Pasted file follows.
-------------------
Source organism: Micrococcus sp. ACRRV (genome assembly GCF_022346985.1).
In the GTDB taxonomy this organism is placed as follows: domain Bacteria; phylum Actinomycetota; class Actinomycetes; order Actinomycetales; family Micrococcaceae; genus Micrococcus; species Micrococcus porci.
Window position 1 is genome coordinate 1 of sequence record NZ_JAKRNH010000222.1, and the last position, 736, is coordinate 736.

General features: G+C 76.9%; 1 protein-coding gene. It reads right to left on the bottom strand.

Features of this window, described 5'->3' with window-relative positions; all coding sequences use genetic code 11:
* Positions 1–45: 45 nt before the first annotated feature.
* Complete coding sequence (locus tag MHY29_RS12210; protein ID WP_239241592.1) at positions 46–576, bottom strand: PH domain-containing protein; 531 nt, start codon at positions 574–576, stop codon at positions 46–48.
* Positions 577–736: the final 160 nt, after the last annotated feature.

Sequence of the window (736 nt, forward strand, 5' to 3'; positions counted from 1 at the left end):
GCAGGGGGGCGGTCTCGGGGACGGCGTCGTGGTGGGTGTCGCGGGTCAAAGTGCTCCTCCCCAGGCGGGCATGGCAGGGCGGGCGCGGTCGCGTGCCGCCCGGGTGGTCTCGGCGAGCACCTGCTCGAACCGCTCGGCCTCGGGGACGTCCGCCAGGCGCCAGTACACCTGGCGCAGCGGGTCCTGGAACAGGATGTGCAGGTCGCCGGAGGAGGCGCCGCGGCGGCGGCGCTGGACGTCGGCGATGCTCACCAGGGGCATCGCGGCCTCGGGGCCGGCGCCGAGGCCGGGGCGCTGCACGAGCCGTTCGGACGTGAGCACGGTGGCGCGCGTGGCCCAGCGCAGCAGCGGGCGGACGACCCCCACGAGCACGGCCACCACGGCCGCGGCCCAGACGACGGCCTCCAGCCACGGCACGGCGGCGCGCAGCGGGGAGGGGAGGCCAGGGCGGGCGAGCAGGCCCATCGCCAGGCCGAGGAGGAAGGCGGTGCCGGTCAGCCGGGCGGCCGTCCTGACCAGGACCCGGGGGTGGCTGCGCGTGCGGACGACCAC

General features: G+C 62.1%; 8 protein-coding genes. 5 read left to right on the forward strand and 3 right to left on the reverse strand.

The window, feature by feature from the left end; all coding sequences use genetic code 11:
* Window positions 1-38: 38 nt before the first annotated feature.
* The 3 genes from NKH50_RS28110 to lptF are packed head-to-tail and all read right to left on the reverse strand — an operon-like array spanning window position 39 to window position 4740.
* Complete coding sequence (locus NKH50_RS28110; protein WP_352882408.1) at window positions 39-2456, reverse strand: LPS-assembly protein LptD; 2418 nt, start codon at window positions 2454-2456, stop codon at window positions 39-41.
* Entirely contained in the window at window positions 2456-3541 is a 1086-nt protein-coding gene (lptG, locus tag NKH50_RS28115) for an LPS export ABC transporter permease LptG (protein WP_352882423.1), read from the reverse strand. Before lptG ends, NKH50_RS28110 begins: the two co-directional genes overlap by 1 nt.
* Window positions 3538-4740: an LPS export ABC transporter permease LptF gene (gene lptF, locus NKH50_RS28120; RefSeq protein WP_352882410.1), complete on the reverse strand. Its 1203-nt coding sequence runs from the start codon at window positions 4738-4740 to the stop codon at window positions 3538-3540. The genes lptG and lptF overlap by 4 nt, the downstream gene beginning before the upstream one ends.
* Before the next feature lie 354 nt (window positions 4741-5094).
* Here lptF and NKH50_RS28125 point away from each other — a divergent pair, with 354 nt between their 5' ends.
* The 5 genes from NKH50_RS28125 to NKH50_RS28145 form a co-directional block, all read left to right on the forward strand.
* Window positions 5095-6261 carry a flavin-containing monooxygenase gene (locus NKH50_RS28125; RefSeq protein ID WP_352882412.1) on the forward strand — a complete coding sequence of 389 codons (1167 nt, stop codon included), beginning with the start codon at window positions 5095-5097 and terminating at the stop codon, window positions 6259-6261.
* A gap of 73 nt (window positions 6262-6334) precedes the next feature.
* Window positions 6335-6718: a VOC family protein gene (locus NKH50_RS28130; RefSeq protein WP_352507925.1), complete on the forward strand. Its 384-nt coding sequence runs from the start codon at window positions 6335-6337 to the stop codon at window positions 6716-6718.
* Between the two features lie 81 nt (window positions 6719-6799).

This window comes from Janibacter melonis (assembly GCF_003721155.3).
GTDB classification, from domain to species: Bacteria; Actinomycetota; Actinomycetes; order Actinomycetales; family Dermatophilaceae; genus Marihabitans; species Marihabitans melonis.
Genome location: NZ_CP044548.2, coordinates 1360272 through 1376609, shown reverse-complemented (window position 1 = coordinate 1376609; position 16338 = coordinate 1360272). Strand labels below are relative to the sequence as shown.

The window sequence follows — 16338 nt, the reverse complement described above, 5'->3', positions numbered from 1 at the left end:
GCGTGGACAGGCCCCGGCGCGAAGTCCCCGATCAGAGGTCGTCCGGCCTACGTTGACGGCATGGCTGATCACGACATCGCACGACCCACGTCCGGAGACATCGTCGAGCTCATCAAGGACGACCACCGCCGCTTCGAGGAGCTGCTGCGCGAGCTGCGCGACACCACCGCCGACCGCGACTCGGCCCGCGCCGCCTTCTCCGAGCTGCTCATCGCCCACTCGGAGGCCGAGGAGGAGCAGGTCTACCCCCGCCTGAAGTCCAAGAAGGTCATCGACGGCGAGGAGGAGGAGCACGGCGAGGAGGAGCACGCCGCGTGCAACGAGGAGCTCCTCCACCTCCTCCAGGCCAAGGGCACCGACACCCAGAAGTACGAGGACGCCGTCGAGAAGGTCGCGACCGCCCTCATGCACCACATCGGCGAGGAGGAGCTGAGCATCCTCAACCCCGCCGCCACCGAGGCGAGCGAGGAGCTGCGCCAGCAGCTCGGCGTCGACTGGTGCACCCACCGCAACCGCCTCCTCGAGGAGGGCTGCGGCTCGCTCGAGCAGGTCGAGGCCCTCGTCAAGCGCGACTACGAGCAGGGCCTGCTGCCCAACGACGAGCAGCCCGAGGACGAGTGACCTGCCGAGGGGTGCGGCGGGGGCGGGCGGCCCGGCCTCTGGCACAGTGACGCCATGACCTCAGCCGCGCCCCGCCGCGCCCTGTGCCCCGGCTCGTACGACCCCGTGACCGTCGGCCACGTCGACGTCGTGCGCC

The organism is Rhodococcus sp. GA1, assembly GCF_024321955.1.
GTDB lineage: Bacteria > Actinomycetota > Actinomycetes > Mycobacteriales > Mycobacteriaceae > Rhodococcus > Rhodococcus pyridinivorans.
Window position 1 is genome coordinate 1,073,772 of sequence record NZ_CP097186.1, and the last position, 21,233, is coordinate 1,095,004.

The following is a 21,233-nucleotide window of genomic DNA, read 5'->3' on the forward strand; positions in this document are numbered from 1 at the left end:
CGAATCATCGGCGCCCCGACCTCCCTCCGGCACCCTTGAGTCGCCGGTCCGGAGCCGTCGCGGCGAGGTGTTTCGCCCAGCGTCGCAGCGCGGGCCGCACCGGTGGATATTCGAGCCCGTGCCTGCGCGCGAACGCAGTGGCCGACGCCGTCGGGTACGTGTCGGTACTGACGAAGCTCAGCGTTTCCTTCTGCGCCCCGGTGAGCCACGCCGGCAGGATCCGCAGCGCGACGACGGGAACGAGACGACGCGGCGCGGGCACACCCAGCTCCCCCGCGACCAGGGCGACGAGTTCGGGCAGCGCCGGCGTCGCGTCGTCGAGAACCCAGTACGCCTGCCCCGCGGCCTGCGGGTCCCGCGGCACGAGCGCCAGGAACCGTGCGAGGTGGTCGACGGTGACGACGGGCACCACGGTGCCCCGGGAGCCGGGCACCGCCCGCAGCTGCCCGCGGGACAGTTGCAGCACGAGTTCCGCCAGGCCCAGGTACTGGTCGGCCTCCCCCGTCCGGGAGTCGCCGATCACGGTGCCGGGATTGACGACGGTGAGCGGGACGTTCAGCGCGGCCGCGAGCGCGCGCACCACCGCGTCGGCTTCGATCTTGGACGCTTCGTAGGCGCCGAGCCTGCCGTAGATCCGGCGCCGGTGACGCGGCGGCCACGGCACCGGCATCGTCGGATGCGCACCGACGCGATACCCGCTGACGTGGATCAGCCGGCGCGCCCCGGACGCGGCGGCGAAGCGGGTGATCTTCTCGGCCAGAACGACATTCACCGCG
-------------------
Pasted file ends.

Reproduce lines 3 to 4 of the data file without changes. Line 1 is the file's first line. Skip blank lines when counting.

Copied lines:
Window position 1 is genome coordinate 1 of sequence record NZ_JAKRNH010000222.1, and the last position, 736, is coordinate 736.

General features: G+C 76.9%; 1 protein-coding gene. It reads right to left on the bottom strand.